Ancient 'sauna' unearthed in Assynt

Bathing site The pit and its slabs were excavated by archaeologists and volunteers

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Archaeologists have uncovered the remains of what they believe could be a Bronze Age bathing site, or a sauna.

The metre-deep pit with a channel to a nearby stream was discovered at Stronechrubie, Assynt, in the north west Highlands.

The find was made by the Fire and Water Project, which is run by archaeology and history group Historic Assynt.

The project team had been trying to understand what a crescent shaped mound of stones had been created for.

Excavations at the mound by archaeologists and volunteers unearthed the pit and channel from beneath a layer of clay.

Archaeologists believe it may have been created for bathing, or as a sauna.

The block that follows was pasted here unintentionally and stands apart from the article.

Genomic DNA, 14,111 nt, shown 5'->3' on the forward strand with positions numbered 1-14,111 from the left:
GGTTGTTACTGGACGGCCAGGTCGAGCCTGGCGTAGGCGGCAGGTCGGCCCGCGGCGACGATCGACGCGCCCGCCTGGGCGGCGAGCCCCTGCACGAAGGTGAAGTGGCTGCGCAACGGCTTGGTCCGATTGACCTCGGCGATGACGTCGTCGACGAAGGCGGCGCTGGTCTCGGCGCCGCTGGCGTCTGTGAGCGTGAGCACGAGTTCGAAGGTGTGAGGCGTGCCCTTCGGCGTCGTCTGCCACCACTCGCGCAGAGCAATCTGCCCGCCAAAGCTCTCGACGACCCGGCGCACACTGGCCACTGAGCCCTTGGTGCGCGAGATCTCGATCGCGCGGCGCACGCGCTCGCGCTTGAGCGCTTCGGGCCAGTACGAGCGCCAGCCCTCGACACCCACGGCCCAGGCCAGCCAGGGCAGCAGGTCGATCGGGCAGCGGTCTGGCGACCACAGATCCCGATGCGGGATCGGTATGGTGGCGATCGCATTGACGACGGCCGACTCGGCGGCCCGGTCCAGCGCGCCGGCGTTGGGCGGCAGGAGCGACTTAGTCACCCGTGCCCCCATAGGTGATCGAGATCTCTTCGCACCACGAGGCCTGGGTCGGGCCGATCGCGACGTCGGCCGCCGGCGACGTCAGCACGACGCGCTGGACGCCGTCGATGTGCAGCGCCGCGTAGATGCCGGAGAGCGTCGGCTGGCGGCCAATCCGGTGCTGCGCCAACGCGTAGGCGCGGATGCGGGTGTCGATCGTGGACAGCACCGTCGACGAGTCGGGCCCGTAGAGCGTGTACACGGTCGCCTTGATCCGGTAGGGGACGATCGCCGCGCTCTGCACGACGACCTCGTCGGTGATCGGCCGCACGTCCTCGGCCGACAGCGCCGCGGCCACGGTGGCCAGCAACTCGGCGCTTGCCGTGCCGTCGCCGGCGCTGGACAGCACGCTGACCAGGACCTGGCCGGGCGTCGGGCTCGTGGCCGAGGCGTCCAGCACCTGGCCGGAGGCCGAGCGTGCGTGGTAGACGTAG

They said other possible uses for the site included cooking and feasting, or perhaps brewing.

Greek geographer

Gordon Sleight, projects leader for Historic Assynt, said: "Under a strange layer of clay, we came down to a 1.5 metre square, one metre deep pit dug into the ground with a channel to feed water in from a nearby burn, plus three slabs which may indicate it was once lined with stone.

"There were no animal bones or anything to suggest its use as a cooking site and its size would have made it well-nigh impossible to bring to boiling point.

"So warm water is more likely, which suggests it was used for bathing, or perhaps as a sauna or sweat lodge."

Assynt is peppered with ancient sites, including the ruins of a 2,000-year-old home called a broch

Historic Assynt believe Clachtoll broch was built and occupied by a sophisticated maritime culture stretching up to the Northern Isles and out to the Hebrides at a time before the Roman conquest of southern Britain.

The tower may have been seen by ancient Greek geographer Pytheas during his circumnavigation of Britain.

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